The Evolution of Women in Academia

Two months ago, I wrote about Teri Markow resigning as President of the Society for the Study of Evolution in protest of the appointment of the new Editor in Chief. Long story short, Markow was unhappy that women were not considered for the editorship of the Society’s journal, Evolution. Don Waller, the current president of the Society, and Sally Otto, Vice-president and Associate Editor of Evolution, have both published letters to Nature (available here and here) in which they take issue with the journal’s coverage of Markow’s resignation. Waller points out that the Society actively recruited women for its Editor in Chief position:

It is true that we have had only one female editor-in-chief. However, five women were approached about their interest in the position before Mark Rausher was appointed, and all declined. The selection process involved a committee of six instead of three as stipulated in our by-laws, but this widened input and involved more women — including Theresa Markow. She raised no procedural issues until after the new editor-in-chief had been selected, agreed to serve and started to appoint other editors. The officers and council responded promptly to these issues in early 2006, but voted to approve the new editors rather than repeat the search.

Markow’s resignation is beginning to look rather foolish if this is the case. Not only were women given the opportunity to serve as Editor in Chief, Markow had no objections to the hiring process while it was going on. Otto suggests some reasons as to why women were turning down the offers:

In the face of the many obstacles to women in science, those of us who have established successful research careers have done so by learning to say “no”. The task of editor-in-chief is onerous, time-consuming and largely thankless. Potential candidates recognize that saying “yes” to this particular job comes at an enormous personal cost — to one’s research career, students and family.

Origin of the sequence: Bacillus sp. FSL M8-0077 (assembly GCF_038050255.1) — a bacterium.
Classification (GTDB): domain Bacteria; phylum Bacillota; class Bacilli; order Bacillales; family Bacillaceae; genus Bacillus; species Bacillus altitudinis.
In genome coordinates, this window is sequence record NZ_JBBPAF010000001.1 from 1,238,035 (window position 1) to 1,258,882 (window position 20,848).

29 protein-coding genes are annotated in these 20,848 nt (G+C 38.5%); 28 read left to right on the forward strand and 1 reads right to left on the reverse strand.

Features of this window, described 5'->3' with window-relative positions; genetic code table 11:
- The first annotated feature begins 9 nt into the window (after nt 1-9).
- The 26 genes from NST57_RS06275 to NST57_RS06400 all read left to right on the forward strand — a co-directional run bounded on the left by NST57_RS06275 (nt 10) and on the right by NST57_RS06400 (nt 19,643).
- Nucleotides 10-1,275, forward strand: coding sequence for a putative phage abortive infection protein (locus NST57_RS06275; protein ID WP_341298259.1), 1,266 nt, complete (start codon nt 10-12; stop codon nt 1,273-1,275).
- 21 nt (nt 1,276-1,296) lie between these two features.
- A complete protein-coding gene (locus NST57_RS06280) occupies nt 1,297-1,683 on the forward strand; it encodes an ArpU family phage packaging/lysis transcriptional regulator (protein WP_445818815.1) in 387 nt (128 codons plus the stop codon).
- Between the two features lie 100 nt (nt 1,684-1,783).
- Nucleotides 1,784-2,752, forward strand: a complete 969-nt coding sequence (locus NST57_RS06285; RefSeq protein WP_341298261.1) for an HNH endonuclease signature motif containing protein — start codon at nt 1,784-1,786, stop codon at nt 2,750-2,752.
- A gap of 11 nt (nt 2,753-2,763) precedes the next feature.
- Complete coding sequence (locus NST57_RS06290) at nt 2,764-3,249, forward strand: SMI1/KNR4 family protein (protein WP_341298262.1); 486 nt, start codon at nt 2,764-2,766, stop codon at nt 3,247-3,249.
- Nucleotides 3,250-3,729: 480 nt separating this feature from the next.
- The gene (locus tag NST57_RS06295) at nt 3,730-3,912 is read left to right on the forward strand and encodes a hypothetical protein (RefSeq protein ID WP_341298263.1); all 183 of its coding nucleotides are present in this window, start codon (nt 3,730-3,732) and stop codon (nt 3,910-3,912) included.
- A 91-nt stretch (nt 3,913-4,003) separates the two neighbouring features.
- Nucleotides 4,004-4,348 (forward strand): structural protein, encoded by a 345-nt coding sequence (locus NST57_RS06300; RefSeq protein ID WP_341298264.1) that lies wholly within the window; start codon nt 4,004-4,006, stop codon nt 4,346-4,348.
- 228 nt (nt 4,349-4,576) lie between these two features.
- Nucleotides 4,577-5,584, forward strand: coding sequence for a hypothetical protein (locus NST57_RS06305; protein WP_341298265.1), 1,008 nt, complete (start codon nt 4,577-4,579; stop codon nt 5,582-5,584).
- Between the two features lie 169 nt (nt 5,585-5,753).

Incidentally, the Society for the Study of Evolution’s annual meeting kicks off this weekend. Mike and I will be there, will you? Give a holler in the comments.


  1. #1 Frumious B.
    June 20, 2006

    back in the dawn of time when I was an undergrad at Stony Brook, I learned that Dusa McDuff in the mathematics department gets the occasional job solicitation. Prof. McDuff is well established at Stony Brook and has no reason to consider leaving. Her solicitors know this. By attempting to recruit her, they satisfy the need to offer a position to woman with no actual fear of her accepting it. When I read statements like “the Society actively recruited women,” I just think back to Dusa.

  2. #2 Ricardo Azevedo
    June 20, 2006

    Not this time — going to the Prague Evo-Devo meeting instead. But maybe next year we should organize a session on evolution blogging. PZ could be the keynote speaker… Speaking of which, I should start raising the money for that trip to NZ!

  3. #3 razib
    June 20, 2006

    RPM, i’m disappointed that you would repeat the assertions of anti-feminists. what we need to do is move forward rather than second-guessing the progress we’re making in science in regards to inclusivity.

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